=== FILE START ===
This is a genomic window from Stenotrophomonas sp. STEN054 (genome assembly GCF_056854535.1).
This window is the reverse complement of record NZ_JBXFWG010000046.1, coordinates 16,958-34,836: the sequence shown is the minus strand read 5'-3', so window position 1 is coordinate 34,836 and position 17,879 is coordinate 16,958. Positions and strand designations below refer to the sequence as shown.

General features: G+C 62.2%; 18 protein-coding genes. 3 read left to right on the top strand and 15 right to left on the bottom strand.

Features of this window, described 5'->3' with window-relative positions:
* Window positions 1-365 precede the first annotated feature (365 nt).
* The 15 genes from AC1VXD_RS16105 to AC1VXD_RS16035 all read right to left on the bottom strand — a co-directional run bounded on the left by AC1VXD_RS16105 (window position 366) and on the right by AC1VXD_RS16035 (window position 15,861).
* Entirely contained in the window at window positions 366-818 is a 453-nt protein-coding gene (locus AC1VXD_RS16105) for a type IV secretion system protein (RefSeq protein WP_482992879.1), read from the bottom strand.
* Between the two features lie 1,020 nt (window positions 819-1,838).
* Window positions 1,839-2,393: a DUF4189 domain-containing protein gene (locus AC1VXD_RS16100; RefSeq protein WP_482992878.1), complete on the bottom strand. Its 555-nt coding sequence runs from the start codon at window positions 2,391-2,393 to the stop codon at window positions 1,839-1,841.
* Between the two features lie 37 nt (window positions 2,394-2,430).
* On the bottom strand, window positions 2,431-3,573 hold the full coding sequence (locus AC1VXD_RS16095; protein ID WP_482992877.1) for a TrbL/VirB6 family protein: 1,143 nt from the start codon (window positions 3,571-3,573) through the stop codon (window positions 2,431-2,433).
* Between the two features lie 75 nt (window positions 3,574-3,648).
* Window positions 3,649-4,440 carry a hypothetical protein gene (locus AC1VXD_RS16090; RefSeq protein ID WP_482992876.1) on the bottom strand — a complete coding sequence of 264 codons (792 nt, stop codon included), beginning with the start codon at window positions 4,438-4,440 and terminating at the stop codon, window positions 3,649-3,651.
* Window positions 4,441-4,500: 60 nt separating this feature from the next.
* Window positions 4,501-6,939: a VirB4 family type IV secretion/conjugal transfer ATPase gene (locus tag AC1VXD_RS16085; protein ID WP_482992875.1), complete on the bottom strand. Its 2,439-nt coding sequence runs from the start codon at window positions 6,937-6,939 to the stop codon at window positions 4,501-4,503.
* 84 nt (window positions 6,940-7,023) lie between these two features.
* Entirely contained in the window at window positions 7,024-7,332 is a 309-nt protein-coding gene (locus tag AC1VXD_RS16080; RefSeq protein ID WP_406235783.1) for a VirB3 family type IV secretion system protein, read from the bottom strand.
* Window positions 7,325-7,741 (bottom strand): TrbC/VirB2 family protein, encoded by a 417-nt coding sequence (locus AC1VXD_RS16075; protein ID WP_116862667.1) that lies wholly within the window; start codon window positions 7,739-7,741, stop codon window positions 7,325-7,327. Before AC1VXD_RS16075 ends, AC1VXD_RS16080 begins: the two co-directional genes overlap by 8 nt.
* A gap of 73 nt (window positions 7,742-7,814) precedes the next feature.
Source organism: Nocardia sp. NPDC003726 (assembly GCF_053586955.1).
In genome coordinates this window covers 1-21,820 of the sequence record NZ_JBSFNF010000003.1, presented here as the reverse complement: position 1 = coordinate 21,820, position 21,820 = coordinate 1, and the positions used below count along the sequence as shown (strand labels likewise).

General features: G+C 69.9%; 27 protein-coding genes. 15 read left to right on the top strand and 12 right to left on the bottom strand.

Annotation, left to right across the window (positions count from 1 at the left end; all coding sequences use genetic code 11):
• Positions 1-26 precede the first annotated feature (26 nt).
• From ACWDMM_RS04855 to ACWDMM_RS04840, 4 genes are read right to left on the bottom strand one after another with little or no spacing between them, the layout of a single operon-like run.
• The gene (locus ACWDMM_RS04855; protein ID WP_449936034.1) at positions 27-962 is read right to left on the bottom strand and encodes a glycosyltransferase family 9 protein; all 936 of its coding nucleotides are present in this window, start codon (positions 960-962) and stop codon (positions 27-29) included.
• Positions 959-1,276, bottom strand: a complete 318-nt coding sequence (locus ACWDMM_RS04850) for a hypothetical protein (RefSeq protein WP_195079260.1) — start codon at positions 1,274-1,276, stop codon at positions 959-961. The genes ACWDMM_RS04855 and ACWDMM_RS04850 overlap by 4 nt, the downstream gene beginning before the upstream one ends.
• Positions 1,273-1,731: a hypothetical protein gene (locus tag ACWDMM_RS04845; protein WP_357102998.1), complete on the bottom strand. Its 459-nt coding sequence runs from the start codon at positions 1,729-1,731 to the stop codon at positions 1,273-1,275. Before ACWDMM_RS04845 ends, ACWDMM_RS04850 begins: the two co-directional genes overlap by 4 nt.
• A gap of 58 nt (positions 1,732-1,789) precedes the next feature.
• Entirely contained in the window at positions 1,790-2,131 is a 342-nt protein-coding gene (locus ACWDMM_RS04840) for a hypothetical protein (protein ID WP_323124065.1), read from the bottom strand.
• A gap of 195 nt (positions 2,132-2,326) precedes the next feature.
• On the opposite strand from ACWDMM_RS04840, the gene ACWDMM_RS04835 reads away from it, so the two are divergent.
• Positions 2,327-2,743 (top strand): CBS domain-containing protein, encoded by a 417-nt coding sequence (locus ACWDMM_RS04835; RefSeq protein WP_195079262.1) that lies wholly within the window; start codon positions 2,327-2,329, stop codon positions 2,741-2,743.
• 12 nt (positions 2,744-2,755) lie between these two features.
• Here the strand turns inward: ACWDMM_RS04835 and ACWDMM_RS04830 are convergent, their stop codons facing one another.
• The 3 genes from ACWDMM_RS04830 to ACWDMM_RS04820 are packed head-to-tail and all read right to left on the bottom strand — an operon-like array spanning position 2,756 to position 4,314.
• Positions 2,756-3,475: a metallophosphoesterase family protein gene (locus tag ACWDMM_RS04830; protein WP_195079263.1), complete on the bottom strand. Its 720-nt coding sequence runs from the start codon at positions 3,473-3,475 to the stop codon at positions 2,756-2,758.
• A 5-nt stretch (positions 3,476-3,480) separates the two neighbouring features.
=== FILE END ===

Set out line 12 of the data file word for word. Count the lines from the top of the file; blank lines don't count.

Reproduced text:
* Between the two features lie 75 nt (window positions 3,574-3,648).